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Using Wearable Sensors and Machine Learning Models to Separate Functional Upper Extremity Use From Walking-Associated Arm Movements

Published:October 02, 2015DOI:https://doi.org/10.1016/j.apmr.2015.08.435

      Abstract

      Objective

      To improve measurement of upper extremity (UE) use in the community by evaluating the feasibility of using body-worn sensor data and machine learning models to distinguish productive prehensile and bimanual UE activity use from extraneous movements associated with walking.

      Design

      Comparison of machine learning classification models with criterion standard of manually scored videos of performance in UE prosthesis users.

      Setting

      Rehabilitation hospital training apartment.

      Participants

      Convenience sample of UE prosthesis users (n=5) and controls (n=13) similar in age and hand dominance (N=18).

      Interventions

      Participants were filmed executing a series of functional activities; a trained observer annotated each frame to indicate either UE movement directed at functional activity or walking. Synchronized data from an inertial sensor attached to the dominant wrist were similarly classified as indicating either a functional use or walking. These data were used to train 3 classification models to predict the functional versus walking state given the associated sensor information. Models were trained over 4 trials: on UE amputees and controls and both within subject and across subject. Model performance was also examined with and without preprocessing (centering) in the across-subject trials.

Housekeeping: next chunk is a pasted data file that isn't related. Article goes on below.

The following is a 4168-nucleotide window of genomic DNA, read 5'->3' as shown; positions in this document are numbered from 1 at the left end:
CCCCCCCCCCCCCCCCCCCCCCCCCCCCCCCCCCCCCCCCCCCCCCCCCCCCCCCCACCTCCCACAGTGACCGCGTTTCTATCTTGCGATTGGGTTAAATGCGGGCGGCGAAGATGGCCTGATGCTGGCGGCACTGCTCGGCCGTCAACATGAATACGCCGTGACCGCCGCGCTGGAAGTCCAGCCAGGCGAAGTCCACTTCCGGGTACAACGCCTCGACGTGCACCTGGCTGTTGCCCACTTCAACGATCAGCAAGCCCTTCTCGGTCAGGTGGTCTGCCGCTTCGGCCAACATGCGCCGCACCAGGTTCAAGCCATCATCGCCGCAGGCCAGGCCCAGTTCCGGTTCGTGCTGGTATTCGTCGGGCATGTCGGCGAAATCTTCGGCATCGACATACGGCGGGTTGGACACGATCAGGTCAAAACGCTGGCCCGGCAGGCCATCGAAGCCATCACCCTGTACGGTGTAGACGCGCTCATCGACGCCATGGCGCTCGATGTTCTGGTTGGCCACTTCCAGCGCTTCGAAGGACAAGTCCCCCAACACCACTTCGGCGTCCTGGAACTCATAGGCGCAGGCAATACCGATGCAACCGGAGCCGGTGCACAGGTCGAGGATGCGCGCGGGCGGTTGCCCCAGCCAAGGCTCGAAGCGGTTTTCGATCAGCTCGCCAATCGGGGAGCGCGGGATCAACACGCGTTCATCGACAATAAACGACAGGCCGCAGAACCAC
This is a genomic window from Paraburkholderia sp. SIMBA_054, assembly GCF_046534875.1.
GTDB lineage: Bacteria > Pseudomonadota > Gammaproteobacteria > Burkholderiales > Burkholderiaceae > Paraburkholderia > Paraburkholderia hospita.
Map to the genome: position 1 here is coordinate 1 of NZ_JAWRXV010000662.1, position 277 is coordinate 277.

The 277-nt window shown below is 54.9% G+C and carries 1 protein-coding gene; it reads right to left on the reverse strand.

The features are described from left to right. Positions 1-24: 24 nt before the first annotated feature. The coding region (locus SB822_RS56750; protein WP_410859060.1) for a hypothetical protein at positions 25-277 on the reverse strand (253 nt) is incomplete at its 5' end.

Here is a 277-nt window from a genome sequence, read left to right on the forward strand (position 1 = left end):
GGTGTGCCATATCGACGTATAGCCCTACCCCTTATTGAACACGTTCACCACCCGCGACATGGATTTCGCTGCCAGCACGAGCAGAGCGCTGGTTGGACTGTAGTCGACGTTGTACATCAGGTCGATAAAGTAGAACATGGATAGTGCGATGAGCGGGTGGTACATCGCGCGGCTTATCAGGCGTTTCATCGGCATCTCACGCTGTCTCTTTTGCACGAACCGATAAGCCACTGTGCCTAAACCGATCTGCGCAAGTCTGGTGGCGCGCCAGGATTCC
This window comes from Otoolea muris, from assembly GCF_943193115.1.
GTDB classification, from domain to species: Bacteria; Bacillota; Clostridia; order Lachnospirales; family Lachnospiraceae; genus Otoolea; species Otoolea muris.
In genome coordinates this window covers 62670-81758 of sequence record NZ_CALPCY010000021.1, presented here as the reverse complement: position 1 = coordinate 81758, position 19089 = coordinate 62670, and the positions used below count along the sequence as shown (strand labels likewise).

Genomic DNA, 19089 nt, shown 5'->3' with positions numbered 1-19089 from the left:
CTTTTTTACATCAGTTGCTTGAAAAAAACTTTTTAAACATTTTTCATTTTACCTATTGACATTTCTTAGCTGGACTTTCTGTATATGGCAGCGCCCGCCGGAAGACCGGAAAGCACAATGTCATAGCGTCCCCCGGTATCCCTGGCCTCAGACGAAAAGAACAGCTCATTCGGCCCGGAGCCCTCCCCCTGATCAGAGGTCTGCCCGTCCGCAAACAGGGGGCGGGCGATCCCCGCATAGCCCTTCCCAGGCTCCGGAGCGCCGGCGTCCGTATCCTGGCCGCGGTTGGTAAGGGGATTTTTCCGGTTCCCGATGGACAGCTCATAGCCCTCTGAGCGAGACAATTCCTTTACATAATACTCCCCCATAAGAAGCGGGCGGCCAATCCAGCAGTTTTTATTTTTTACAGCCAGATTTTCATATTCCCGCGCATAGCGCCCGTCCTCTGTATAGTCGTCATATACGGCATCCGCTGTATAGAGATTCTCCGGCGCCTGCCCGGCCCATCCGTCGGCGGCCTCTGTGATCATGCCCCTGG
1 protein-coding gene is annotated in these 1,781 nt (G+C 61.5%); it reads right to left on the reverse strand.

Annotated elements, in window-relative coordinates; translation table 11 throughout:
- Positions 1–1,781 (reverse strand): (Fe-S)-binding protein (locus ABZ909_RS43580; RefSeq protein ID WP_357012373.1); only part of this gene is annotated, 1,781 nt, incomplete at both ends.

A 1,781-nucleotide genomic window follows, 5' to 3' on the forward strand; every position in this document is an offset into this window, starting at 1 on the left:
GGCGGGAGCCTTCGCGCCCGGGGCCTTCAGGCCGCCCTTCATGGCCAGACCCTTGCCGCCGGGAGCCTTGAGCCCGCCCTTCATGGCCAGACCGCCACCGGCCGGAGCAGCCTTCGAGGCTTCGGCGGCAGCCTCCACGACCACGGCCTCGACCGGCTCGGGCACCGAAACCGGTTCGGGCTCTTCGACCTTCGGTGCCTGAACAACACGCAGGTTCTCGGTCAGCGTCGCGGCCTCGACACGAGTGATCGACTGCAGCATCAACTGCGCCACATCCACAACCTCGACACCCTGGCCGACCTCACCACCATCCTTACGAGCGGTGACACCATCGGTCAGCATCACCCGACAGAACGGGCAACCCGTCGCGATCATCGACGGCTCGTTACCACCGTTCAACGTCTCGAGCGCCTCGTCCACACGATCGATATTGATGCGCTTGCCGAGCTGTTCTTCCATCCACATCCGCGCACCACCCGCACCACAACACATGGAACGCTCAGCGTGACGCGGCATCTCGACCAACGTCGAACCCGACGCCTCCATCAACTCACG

Main Outcome Measure

      Percent correct classification.

      Results

      With the exception of the amputee/across-subject trial, at least 1 model classified >95% of test data correctly for all trial types. The top performer in the amputee/across-subject trial classified 85% of test examples correctly.

      Conclusions

      We have demonstrated that computationally lightweight classification models can use inertial data collected from wrist-worn sensors to reliably distinguish prosthetic UE movements during functional use from walking-associated movement. This approach has promise in objectively measuring real-world UE use of prosthetic limbs and may be helpful in clinical trials and in measuring response to treatment of other UE pathologies.

      Keywords

      List of abbreviations:

      ADL (activities of daily living), IMU (inertial measurement unit), UE (upper extremity)
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